Home » Reviews » Drama » Lunch and The Bow of Ulysses, Trafalgar Studios – Review
Credit: Marc Brenner
Credit: Marc Brenner

Lunch and The Bow of Ulysses, Trafalgar Studios – Review

Pros: A perfect storm of text, cast and direction.

Cons: The second play is less dynamic than the first, but then these plays do examine differing states of relationship.

Pros: A perfect storm of text, cast and direction. Cons: The second play is less dynamic than the first, but then these plays do examine differing states of relationship. A lone seagull whirls against the sky on a painted backdrop, in front of which an actress sits on a wooden bench. This seaside pier is simply but impeccably realised in designer Lee Newby’s set, the weathered boards of the pier covering the stage of the intimate Trafalgar Studio 2. It makes a strong and skilful first impression, an apt introduction to a production of Stephen Berkoff’s two plays which excel in…

Summary

Rating

Excellent

Faultless performances in a masterful production of two Berkoff relationship plays.

User Rating: 3.75 ( 1 votes)

A lone seagull whirls against the sky on a painted backdrop, in front of which an actress sits on a wooden bench. This seaside pier is simply but impeccably realised in designer Lee Newby’s set, the weathered boards of the pier covering the stage of the intimate Trafalgar Studio 2. It makes a strong and skilful first impression, an apt introduction to a production of Stephen Berkoff’s two plays which excel in all areas.

On arrival Man (Shaun Dooley) is irresistibly drawn to Woman (Emily Bruni) but lacks the confidence to approach. This is mostly communicated non-verbally, letting the audience know early on that this is to be a show in which physicality complements text and theme. Dooley quickly reveals himself to be a master of technique, effortlessly expressive and in total command of the stage.

Woman is interested in Man, but won’t make the first move. Just when it seems the pair may become ships that pass in the night, the chance is rescued and a faltering courtship begins. Bruni’s performance is every bit as expert as Dooley’s and the pair work brilliantly together as the will-they-won’t-they narrative unfolds.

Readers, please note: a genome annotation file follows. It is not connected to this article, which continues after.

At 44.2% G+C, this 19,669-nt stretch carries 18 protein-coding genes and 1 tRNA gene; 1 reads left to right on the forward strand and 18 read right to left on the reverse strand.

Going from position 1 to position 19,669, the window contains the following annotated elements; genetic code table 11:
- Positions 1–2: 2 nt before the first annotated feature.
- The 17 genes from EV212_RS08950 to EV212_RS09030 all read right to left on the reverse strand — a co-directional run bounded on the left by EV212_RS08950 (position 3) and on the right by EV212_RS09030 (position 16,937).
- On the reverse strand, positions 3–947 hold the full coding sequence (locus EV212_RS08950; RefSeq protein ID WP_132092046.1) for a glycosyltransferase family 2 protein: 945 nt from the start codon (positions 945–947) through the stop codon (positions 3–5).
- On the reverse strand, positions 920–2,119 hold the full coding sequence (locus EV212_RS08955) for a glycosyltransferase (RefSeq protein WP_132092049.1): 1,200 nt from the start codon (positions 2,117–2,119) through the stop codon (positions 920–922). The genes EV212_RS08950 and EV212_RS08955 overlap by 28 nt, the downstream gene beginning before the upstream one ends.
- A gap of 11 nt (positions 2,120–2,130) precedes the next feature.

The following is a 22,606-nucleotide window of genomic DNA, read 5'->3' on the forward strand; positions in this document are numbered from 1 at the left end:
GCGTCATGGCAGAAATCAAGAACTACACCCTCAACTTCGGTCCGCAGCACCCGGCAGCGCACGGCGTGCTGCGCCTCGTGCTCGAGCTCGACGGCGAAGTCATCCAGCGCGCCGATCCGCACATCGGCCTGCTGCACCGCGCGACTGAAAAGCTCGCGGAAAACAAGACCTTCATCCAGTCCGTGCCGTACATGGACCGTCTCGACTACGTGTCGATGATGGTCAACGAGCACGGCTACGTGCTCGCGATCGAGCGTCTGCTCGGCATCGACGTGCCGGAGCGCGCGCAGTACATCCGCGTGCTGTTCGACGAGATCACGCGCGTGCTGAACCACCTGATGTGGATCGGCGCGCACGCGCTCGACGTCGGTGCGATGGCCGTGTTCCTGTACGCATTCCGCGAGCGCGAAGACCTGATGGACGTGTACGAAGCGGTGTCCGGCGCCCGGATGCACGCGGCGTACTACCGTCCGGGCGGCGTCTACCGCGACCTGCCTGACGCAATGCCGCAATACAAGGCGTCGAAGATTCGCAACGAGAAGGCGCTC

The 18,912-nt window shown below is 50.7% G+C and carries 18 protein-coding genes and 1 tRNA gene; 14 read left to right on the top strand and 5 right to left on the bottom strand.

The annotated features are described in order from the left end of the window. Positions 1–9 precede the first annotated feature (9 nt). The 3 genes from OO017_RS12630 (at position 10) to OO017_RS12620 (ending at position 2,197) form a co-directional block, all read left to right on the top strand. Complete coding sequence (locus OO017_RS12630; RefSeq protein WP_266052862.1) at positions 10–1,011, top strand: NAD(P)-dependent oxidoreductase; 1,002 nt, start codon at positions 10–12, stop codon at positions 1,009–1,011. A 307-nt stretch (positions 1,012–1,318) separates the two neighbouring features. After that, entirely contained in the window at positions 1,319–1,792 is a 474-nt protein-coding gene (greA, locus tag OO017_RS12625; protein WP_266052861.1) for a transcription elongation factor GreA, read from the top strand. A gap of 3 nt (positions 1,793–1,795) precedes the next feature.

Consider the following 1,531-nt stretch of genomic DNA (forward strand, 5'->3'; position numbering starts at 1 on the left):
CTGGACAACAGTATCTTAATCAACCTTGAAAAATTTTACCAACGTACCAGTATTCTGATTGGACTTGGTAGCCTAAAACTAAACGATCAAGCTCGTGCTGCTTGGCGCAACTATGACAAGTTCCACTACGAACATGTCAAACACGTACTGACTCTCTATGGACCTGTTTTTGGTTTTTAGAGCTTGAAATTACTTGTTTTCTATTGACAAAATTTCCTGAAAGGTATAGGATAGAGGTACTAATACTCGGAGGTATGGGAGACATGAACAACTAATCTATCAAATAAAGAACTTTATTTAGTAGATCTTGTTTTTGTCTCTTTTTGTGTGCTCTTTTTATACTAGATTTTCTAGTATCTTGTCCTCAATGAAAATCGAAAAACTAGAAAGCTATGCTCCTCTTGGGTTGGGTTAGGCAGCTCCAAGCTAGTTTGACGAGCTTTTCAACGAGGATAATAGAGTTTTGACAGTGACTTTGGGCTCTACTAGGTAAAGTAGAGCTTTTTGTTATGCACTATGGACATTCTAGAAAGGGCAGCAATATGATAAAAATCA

The great triumph of Nigel Harman’s production is that it signals with perfect clarity the subtext of Berkoff’s non-naturalistic dialogue. Pulsing just beneath the surface of the play’s riveting theatricality is the truth of human clumsiness.

Following Lunch, The Bow of Ulysses moves the action on 20 years. Man and Woman sit at opposite ends of the bench, estranged from each other and bitter about their relationship. The second play places more demands on the audience, as the characters are almost static and their interaction is minimal. But it’s an effective contrast to the physical energy of the first play, and there’s absolutely no dip in the quality of the performances as we watch Man and Woman excavate their messy entanglement.

This is a beautifully assured production of two distinctive plays about the way people relate to each other, with every component working in harmony to realise Harman’s confident vision. Sound and lighting design make a straightforward but significant contribution right up to the end – the audience leave the studio as a fairground organ arrangement of The Doors’ “People Are Strange” appropriately concludes the evening.

Author: Steven Berkoff
Director: Nigel Harman
Producer: Jimmy Jewell
Booking Until: 5 November 2016
Box Office: 0844 8717615
Booking Link: http://www.atgtickets.com/venues/trafalgar-studios/?gclid=CLqskca01c8CFUGVGwodUagAKw

About Nathan Blue

Nathan Blue
Nathan is a writer, painter and semi-professional fencer. He fell in love with theatre at an early age, when his parents took him to an open air production of Macbeth and he refused to leave even when it poured with rain and the rest of the audience abandoned ship. Since then he has developed an eclectic taste in live performance and attends as many new shows as he can, while also striving to find time to complete his PhD on The Misogyny of Jane Austen.